The next section is a four-page set of color illustrations of the Eight in a variety of camo schemes, including the pre-war tricolor green-brown-gray, “panzer gray,” two Dunkelgelb-based variants, one Winter scheme, and an “Afrika Korps” version that is incorrectly “sand yellow” instead of one of the two-tone patterns recent scholarship has identified.

The final 55-page section chronicles the 12 surviving examples of the vehicle. Stuck in the beginning of the section is an 11-page set of line drawings showing the technical specifications and detailing of the body, chassis, suspension, etc. These will be invaluable, whether for assembling the resin kit (or hopefully a future styrene one), or for aiding the hardy scratch-builder.

Sandwiched around the book on the inside of the front and back covers are eight color photographs of a DES kit built and painted by Tony Greenland. It served to whet my appetite for a model of this important and unjustly little-known vehicle.

conclusion

This is THE book about the Sd.Kfz.8 for both the hobbyist and anyone interested in German halftracks of WW II. The only limitation I see for its acceptance is the current lack of a good styrene kit in 1/35th.
SUMMARY
Highs: All-around excellent overview of this lesser-known German half-track, with ample photos (period & modern), camo schemes and information.
Lows: A bit pricey, but not out-of-the-ordinary for a specialized title.
Verdict: If you only want ONE book about the Sd.Kfz.8, this is the one.
  Scale: Other
  Mfg. ID: Nuts & Bolts Vol. 16
  Suggested Retail: $44
  PUBLISHED: Oct 17, 2009
  NATIONALITY: Germany
NETWORK-WIDE AVERAGE RATINGS
  THIS REVIEWER: 90.08%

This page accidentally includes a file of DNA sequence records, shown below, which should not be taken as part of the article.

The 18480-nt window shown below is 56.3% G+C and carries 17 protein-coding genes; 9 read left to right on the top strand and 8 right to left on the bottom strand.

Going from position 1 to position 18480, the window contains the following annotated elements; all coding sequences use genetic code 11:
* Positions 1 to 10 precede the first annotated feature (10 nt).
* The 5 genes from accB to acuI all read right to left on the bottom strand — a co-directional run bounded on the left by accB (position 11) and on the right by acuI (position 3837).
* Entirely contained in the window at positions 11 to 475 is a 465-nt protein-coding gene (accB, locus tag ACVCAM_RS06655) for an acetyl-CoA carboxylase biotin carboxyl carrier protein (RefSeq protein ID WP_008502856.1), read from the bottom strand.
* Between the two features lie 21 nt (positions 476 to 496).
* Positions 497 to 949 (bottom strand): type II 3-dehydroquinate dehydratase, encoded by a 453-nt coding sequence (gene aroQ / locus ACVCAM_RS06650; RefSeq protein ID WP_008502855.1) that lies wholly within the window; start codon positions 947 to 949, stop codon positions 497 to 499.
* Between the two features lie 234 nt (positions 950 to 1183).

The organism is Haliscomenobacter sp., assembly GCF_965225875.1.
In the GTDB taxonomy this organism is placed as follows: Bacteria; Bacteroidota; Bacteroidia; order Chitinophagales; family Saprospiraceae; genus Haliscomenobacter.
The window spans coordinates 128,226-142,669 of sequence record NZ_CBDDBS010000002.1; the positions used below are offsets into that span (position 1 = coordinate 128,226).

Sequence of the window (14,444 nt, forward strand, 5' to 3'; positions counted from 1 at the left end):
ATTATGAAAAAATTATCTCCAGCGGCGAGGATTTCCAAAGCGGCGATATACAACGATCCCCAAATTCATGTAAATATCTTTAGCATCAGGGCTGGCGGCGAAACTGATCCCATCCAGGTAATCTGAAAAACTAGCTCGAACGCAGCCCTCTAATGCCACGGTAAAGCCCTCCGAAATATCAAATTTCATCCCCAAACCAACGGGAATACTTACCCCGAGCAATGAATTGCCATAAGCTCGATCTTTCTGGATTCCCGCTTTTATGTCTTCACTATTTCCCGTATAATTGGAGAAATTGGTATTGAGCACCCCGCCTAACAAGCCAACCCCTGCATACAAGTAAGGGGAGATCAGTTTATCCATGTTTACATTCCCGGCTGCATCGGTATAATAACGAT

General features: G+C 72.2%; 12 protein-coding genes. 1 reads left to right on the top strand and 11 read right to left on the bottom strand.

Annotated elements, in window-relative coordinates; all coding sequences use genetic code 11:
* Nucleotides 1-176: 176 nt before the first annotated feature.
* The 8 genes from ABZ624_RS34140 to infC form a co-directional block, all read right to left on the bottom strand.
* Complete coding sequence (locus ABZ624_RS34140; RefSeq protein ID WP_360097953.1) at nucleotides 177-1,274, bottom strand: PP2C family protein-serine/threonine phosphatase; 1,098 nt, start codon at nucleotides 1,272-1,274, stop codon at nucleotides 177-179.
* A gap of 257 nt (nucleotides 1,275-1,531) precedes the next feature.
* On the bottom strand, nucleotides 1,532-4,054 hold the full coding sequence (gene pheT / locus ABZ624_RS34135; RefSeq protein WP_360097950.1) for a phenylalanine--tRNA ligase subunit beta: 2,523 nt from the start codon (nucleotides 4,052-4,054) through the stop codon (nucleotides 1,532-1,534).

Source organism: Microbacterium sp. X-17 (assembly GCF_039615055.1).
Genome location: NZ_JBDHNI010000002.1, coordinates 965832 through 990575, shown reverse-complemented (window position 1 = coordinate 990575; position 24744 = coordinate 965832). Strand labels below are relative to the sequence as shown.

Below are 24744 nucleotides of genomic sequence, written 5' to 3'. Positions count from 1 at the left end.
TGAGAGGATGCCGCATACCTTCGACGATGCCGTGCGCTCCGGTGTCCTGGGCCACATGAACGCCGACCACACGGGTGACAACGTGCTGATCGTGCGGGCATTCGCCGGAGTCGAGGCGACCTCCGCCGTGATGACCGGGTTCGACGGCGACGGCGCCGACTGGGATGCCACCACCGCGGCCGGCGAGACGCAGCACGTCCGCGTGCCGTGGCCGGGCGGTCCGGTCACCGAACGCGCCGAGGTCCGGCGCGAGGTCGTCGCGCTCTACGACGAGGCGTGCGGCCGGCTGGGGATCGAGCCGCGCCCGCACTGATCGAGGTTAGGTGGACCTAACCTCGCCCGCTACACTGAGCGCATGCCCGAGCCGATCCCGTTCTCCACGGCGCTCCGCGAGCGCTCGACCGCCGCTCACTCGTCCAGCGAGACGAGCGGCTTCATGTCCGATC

MAKER/PUBLISHER: 94.00%

Our Thanks to Nuts & Bolts!
This item was provided by them for the purpose of having it reviewed on this KitMaker Network site. If you would like your kit, book, or product reviewed, please contact us.

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About Bill Cross (bill_c)
FROM: NEW JERSEY, UNITED STATES

Self-proclaimed rivet counter who gleefully builds tanks, planes and has three subs in the stash.

Copyright ©2019 text by Bill Cross [ BILL_C ]. All rights reserved.



Comments

Excellent and thorough review, Bill. I have three questions: are the plans 1/35, does the book include a blow by blow modification history a la Panzer Tracts, and is the cover basically the same paper as the pages. I really dislike the covers on the Nuts & Bolts volumes I have. At the price point these things command, they should be hard bound. -Doug
OCT 17, 2009 - 11:13 PM
Thanks, I'm having fun growing into the role of "house Nazi half-track geek." Dunno, I don't know how to measure for scale. They LOOK to scale, but I don't have an Eight to measre against. It includes a photo of the DB 7 (for Daimler-Benz, the Patentfirma that developed the vehicle, just as the early Sd.Kfz.7s were known as KMs for Kraus-Maffei), but the Eight did not go through the various permutations the Seven did. The cover is slightly heavier, but the stock is very good. I should add that to my review. I hear ya, but the prices on specialized WW II books in hard cover are OUTRAGEOUS. Part of that is the high cost of producing them on special presses for a really fractional audience share. I prefer soft bound because a hard cover increases the weight, making the book even more expensive because of shipping, especially from overseas.
OCT 19, 2009 - 03:08 AM
I did not know that. Thank you. That's good to know. I consider the "paper" covers a negative, and it factors into my buying decisions. Check check. I prefer hard covers because they hold up much better to use and, when calculating cost per page, most come out less expensive than equivalent soft cover volumes. But it's a subjective choice. I am thankful that books like this are available in the first place. Keep up the good work! -Doug
OCT 19, 2009 - 11:45 AM